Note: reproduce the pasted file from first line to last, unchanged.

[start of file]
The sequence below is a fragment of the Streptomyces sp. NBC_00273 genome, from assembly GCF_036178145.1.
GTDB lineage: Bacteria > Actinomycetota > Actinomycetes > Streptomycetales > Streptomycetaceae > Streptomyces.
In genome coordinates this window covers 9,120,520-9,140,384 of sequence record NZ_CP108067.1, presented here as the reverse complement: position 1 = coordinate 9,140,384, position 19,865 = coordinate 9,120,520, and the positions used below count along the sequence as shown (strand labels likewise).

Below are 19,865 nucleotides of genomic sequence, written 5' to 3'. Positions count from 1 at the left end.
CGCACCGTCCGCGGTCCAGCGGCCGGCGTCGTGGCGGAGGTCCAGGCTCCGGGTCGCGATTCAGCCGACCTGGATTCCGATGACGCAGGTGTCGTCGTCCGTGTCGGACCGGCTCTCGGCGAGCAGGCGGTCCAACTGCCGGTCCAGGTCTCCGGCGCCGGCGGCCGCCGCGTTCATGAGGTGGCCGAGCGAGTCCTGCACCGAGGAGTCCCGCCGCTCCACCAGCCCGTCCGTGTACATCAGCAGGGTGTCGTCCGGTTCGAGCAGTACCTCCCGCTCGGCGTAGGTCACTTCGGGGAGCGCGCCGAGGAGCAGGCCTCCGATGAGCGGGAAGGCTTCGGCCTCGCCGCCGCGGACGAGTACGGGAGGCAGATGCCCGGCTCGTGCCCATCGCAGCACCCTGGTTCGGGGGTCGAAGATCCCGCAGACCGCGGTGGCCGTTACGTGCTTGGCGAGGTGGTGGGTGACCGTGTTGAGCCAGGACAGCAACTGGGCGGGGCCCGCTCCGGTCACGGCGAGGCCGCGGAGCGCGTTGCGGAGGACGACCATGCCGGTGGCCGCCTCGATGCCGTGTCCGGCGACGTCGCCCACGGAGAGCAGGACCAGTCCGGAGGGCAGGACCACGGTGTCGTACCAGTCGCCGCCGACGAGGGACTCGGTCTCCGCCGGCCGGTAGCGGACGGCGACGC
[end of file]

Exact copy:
The sequence below is a fragment of the Streptomyces sp. NBC_00273 genome, from assembly GCF_036178145.1.
GTDB lineage: Bacteria > Actinomycetota > Actinomycetes > Streptomycetales > Streptomycetaceae > Streptomyces.
In genome coordinates this window covers 9,120,520-9,140,384 of sequence record NZ_CP108067.1, presented here as the reverse complement: position 1 = coordinate 9,140,384, position 19,865 = coordinate 9,120,520, and the positions used below count along the sequence as shown (strand labels likewise).

Below are 19,865 nucleotides of genomic sequence, written 5' to 3'. Positions count from 1 at the left end.
CGCACCGTCCGCGGTCCAGCGGCCGGCGTCGTGGCGGAGGTCCAGGCTCCGGGTCGCGATTCAGCCGACCTGGATTCCGATGACGCAGGTGTCGTCGTCCGTGTCGGACCGGCTCTCGGCGAGCAGGCGGTCCAACTGCCGGTCCAGGTCTCCGGCGCCGGCGGCCGCCGCGTTCATGAGGTGGCCGAGCGAGTCCTGCACCGAGGAGTCCCGCCGCTCCACCAGCCCGTCCGTGTACATCAGCAGGGTGTCGTCCGGTTCGAGCAGTACCTCCCGCTCGGCGTAGGTCACTTCGGGGAGCGCGCCGAGGAGCAGGCCTCCGATGAGCGGGAAGGCTTCGGCCTCGCCGCCGCGGACGAGTACGGGAGGCAGATGCCCGGCTCGTGCCCATCGCAGCACCCTGGTTCGGGGGTCGAAGATCCCGCAGACCGCGGTGGCCGTTACGTGCTTGGCGAGGTGGTGGGTGACCGTGTTGAGCCAGGACAGCAACTGGGCGGGGCCCGCTCCGGTCACGGCGAGGCCGCGGAGCGCGTTGCGGAGGACGACCATGCCGGTGGCCGCCTCGATGCCGTGTCCGGCGACGTCGCCCACGGAGAGCAGGACCAGTCCGGAGGGCAGGACCACGGTGTCGTACCAGTCGCCGCCGACGAGGGACTCGGTCTCCGCCGGCCGGTAGCGGACGGCGACGC